Paris France Travel Guide

Paris France Travel Guide
A Vagabond Life

Paris France Travel Guide - A Vagabond Life

Paris France Travel Guide

Paris France is on the top of everyones bucket list. Everyone has to visit Paris France at least once it their lifetime. Paris one of the most famous cities in the world and attracts more visitors than any other city in the world for good reason.

It is a historical province of France being the one at the centre of power during most of French history.

The city of Paris France has a great many incredible sites and ‘the best’ is always subjective however here are the most popular.

Things To See & So Paris France

Eiffel Tower

Eiffel Tower – Paris France

The icon symbol of Paris or even France the Eiffel tower, named after its builder Gustave Eiffel was built in 1889 for a world trade fair. One can travel to the top of the Eiffel tower to take in a stunning view of Paris.

Notre Dame Cathedral

Notre Dame Cathedral – Paris France

Notre Dame Cathedral is a stunning example of Gothic Architecture sits on an island in the Seine River, the Île de la Cité. It was begun in 1163 and finished in 1345 and features flying buttresses, portals surrounded by ornate carvings and gargoyles on the roof. You can climb 87 steps to the top of the towers for a panoramic view of the area and a close up view of the gargoyles.

Avenue des Champs Elysees & Arc de Triomphe

Avenue des Champs Elysees – Paris France

Arguably the most famous street in the world the Champs Elysees extends 1.9 km from the Jardin de Tuileries to the Arc de Triomphe and includes the Place de la Concorde. Originally market gardens it was extended to the Tuileries by Marie de Medici in 1616 and then transformed by André Le Nôtre in 1667 by order of Louis XIV. By the late 18th century the avenue had become very fashionable. The avenue has been the scene of a number of historic military marches the most notable being the infamous march of German troops celebrating the Fall of France of on 14 June 1940, and the two most famous were the marches of Free French and American forces after the liberation of the city in August 1944.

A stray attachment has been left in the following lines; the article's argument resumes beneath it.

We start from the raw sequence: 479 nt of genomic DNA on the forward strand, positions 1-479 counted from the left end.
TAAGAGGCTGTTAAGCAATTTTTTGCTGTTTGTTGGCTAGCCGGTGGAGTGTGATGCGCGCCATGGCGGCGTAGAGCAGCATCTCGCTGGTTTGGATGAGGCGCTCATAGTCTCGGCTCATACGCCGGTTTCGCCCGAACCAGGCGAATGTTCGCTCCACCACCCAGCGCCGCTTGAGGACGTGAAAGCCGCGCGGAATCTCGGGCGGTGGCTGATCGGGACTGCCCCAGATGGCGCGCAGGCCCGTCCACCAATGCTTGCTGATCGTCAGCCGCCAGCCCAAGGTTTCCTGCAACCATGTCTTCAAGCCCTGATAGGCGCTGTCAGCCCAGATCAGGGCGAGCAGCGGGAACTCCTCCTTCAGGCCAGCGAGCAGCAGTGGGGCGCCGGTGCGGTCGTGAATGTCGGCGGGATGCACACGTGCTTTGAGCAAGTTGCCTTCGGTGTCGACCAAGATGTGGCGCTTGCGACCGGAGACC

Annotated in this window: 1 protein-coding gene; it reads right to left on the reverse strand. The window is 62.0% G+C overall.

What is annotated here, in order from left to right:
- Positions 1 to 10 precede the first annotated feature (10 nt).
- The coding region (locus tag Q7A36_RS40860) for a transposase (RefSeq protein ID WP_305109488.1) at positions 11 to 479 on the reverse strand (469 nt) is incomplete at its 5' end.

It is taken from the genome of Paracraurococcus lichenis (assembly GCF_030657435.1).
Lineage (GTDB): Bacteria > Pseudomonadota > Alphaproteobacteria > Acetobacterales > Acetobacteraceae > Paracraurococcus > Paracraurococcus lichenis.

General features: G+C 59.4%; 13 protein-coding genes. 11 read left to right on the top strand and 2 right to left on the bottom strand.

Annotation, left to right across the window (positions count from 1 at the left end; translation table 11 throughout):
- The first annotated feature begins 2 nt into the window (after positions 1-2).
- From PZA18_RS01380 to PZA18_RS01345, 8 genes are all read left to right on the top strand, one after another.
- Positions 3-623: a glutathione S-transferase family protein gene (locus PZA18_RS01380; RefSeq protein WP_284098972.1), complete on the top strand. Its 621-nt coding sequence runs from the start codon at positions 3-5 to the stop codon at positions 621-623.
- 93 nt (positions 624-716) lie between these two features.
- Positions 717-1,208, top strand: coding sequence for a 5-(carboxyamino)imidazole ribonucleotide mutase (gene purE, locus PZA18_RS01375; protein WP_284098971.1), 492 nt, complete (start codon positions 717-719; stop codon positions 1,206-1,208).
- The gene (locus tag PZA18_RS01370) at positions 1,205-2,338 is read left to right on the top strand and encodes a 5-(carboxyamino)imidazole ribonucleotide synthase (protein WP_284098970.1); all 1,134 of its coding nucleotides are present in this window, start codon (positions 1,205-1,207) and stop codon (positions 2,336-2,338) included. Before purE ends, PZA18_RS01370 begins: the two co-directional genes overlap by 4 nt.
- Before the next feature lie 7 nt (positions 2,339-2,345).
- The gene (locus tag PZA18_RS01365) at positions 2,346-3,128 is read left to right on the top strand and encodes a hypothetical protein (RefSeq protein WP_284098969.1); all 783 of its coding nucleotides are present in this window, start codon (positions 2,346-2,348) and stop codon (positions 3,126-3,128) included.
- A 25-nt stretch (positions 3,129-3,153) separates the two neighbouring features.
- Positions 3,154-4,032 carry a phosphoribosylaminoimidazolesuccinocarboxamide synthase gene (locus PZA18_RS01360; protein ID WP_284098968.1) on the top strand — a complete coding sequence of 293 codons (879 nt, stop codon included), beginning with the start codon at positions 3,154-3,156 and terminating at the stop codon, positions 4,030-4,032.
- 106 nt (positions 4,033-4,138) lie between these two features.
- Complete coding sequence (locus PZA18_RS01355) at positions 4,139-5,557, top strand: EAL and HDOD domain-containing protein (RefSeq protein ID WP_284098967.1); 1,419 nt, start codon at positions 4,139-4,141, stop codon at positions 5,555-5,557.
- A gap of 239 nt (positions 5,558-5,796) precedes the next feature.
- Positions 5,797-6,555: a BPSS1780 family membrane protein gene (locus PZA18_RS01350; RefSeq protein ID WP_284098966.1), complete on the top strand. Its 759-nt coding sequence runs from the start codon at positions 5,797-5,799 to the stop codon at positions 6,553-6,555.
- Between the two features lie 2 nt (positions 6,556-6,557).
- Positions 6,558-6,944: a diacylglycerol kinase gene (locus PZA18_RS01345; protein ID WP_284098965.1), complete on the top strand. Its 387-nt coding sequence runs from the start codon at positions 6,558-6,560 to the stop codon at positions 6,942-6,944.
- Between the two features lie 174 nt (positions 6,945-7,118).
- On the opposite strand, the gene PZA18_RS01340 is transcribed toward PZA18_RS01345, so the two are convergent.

The Arc de Triomphe

The Arc de Triomphe sits at the western end of the Champs Elysees and honours those who fought and died for France in the French Revolutionary and the Napoleonic Wars, with the names of all French victories and generals inscribed on its inner and outer surfaces. Beneath its vault lies the Tomb of the Unknown Soldier from World War I. It was commissioned in 1806 after the victory at Austerlitz by Napoleon at the peak of his power and completed in 1836. The arch stands 164 feet tall and the viewing platform can be accessed via an underground passage and then 284 steps or a lift.

The Louvre Palace

The Louvre Palace – Paris France

The Louvre Palace sits on the Right Bank of the Seine and was once a royal palace. The building dates back to medieval times, its present structure has evolved in stages since the 16th century. It was the seat government in France until it was moved to Versailles by Louis XIV in 1682. The Louvre remained the formal seat of government until the end of the Ancien Régime in 1789. Since then it has housed the Musée du Louvre which has a collection of over 1 million works of art, of which about 35 000 are on display, spread out over three wings. The museum has a diverse collection ranging from the Antiquity up to the mid 19th century.  Some of the most famous works of art in the museum are the Venus of Milo, the Nike of Samothrake, the Dying Slave by Michelangelo and, Leonardo da Vinci’s Mona Lisa.